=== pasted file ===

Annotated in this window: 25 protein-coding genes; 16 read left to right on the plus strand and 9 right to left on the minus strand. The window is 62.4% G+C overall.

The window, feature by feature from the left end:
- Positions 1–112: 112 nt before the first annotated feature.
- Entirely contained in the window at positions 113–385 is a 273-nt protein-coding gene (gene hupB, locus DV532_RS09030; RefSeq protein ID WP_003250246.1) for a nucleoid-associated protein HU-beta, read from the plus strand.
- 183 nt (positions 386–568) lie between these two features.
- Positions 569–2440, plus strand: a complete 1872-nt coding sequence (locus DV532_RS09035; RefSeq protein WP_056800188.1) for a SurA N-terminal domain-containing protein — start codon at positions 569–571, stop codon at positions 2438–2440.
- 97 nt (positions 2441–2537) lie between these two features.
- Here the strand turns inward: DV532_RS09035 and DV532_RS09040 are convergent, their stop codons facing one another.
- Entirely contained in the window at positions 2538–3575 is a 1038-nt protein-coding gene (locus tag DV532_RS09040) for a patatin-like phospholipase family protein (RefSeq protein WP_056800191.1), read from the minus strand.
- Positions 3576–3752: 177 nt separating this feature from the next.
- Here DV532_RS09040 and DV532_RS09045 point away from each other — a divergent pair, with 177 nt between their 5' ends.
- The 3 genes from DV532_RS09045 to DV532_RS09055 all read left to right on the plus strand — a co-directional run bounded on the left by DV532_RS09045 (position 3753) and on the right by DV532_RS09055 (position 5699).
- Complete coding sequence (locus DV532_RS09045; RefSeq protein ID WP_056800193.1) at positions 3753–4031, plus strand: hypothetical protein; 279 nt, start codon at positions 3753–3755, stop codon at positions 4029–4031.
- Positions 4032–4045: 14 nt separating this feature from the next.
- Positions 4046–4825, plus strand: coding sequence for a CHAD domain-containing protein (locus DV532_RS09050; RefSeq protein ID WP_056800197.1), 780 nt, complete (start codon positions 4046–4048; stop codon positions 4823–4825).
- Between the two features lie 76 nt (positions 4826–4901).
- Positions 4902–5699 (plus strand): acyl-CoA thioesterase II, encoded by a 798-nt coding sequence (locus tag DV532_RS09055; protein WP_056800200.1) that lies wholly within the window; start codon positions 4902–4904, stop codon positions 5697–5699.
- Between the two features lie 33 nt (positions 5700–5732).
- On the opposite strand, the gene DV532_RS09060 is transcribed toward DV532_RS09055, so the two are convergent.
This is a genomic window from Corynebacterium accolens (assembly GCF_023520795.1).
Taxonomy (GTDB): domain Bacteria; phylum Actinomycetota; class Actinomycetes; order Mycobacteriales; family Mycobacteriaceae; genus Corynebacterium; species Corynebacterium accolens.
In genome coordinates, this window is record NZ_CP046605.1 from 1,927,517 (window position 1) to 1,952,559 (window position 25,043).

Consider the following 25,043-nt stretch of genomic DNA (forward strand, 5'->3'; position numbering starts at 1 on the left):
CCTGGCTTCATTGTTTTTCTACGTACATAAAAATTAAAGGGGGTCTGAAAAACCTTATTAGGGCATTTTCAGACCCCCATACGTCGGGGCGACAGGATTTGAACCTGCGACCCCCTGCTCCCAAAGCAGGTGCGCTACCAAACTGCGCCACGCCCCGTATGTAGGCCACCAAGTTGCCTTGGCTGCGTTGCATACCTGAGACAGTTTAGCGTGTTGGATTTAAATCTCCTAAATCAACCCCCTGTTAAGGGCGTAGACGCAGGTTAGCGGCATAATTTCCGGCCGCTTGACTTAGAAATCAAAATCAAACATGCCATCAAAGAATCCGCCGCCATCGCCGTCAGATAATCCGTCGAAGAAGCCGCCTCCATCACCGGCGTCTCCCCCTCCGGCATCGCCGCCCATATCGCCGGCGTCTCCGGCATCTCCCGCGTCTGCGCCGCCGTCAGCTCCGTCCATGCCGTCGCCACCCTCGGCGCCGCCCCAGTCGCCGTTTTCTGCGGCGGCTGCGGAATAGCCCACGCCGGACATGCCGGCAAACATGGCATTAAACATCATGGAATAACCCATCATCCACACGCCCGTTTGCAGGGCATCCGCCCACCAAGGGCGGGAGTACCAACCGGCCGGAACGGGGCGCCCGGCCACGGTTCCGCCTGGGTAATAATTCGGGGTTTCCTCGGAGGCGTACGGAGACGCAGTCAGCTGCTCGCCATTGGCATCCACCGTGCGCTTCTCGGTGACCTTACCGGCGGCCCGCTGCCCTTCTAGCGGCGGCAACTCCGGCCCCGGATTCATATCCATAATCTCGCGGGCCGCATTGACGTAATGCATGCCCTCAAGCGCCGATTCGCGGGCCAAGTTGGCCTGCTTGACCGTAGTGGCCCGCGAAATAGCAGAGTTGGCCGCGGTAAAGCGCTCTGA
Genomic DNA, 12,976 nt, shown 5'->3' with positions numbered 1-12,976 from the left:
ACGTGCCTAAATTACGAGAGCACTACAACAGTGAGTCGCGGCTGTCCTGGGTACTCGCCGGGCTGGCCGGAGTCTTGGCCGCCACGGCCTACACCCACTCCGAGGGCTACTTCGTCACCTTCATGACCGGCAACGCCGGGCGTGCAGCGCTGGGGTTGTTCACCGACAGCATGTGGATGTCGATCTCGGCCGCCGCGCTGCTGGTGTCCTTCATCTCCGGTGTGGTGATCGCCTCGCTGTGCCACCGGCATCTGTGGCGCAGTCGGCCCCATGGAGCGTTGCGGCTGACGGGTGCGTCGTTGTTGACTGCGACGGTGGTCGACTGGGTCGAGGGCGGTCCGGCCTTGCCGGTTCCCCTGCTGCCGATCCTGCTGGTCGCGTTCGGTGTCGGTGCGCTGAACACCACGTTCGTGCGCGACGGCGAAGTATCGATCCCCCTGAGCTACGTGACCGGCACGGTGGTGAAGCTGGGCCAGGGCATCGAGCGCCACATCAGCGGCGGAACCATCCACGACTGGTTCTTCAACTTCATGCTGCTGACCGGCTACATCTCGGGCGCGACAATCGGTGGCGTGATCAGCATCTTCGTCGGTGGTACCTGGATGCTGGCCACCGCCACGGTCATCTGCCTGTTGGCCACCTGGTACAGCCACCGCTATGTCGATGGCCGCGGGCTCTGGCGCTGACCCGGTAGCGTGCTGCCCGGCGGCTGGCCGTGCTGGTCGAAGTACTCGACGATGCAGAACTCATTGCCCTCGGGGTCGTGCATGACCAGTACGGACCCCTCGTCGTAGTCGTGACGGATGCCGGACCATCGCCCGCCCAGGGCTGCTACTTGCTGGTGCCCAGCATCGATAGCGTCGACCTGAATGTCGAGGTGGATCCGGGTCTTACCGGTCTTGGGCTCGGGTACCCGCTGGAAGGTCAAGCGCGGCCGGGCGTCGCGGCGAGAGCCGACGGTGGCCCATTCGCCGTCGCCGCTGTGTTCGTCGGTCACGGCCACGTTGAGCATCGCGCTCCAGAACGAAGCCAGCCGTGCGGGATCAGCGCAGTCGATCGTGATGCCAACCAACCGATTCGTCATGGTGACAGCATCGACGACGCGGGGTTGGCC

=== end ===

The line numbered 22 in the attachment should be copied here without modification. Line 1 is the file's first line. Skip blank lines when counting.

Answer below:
In genome coordinates, this window is record NZ_CP046605.1 from 1,927,517 (window position 1) to 1,952,559 (window position 25,043).